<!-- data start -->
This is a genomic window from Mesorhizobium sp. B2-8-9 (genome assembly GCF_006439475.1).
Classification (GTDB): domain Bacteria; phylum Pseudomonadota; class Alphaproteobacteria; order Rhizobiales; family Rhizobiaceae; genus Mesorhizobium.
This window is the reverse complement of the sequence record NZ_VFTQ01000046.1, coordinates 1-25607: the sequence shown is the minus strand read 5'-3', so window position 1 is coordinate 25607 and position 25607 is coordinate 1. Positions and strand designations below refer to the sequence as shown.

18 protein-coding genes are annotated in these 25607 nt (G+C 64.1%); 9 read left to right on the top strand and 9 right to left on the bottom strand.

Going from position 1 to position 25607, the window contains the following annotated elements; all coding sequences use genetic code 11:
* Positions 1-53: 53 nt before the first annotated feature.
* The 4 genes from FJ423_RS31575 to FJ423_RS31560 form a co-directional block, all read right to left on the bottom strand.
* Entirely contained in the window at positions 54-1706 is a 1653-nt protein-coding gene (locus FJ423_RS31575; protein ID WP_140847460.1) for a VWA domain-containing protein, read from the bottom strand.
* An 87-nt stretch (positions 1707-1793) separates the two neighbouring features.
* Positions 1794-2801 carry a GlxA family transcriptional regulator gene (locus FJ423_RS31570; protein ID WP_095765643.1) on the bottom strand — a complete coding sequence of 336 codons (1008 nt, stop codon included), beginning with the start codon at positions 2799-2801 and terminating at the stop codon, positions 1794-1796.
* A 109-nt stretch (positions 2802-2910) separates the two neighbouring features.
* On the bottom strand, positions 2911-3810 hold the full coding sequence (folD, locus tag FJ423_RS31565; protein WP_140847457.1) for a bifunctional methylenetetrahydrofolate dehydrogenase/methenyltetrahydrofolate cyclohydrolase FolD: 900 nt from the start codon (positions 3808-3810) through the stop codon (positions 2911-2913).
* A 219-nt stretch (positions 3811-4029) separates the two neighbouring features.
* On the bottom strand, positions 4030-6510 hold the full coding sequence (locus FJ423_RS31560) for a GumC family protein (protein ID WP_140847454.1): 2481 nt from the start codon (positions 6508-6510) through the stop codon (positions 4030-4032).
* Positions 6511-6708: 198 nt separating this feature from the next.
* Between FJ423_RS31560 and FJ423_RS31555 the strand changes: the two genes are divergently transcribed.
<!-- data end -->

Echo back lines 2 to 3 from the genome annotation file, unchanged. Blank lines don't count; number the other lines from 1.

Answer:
Classification (GTDB): domain Bacteria; phylum Pseudomonadota; class Alphaproteobacteria; order Rhizobiales; family Rhizobiaceae; genus Mesorhizobium.
This window is the reverse complement of the sequence record NZ_VFTQ01000046.1, coordinates 1-25607: the sequence shown is the minus strand read 5'-3', so window position 1 is coordinate 25607 and position 25607 is coordinate 1. Positions and strand designations below refer to the sequence as shown.